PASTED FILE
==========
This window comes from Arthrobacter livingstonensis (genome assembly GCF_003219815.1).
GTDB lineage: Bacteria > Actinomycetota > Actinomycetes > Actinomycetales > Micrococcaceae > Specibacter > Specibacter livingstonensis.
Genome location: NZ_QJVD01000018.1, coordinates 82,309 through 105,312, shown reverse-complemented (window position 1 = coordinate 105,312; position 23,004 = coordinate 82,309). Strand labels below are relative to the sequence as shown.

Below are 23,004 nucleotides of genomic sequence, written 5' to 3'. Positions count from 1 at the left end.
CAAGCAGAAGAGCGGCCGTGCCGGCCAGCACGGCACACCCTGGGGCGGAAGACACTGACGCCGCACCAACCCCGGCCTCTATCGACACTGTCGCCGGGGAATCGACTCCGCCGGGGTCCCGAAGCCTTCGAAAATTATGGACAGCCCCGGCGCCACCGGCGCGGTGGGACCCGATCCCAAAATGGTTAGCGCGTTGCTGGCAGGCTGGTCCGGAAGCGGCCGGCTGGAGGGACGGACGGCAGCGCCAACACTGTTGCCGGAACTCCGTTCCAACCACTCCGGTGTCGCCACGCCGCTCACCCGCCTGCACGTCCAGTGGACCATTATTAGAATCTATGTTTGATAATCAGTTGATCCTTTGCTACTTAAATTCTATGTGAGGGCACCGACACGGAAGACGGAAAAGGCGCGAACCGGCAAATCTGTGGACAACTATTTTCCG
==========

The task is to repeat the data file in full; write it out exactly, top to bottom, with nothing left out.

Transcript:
This window comes from Arthrobacter livingstonensis (genome assembly GCF_003219815.1).
GTDB lineage: Bacteria > Actinomycetota > Actinomycetes > Actinomycetales > Micrococcaceae > Specibacter > Specibacter livingstonensis.
Genome location: NZ_QJVD01000018.1, coordinates 82,309 through 105,312, shown reverse-complemented (window position 1 = coordinate 105,312; position 23,004 = coordinate 82,309). Strand labels below are relative to the sequence as shown.

Below are 23,004 nucleotides of genomic sequence, written 5' to 3'. Positions count from 1 at the left end.
CAAGCAGAAGAGCGGCCGTGCCGGCCAGCACGGCACACCCTGGGGCGGAAGACACTGACGCCGCACCAACCCCGGCCTCTATCGACACTGTCGCCGGGGAATCGACTCCGCCGGGGTCCCGAAGCCTTCGAAAATTATGGACAGCCCCGGCGCCACCGGCGCGGTGGGACCCGATCCCAAAATGGTTAGCGCGTTGCTGGCAGGCTGGTCCGGAAGCGGCCGGCTGGAGGGACGGACGGCAGCGCCAACACTGTTGCCGGAACTCCGTTCCAACCACTCCGGTGTCGCCACGCCGCTCACCCGCCTGCACGTCCAGTGGACCATTATTAGAATCTATGTTTGATAATCAGTTGATCCTTTGCTACTTAAATTCTATGTGAGGGCACCGACACGGAAGACGGAAAAGGCGCGAACCGGCAAATCTGTGGACAACTATTTTCCG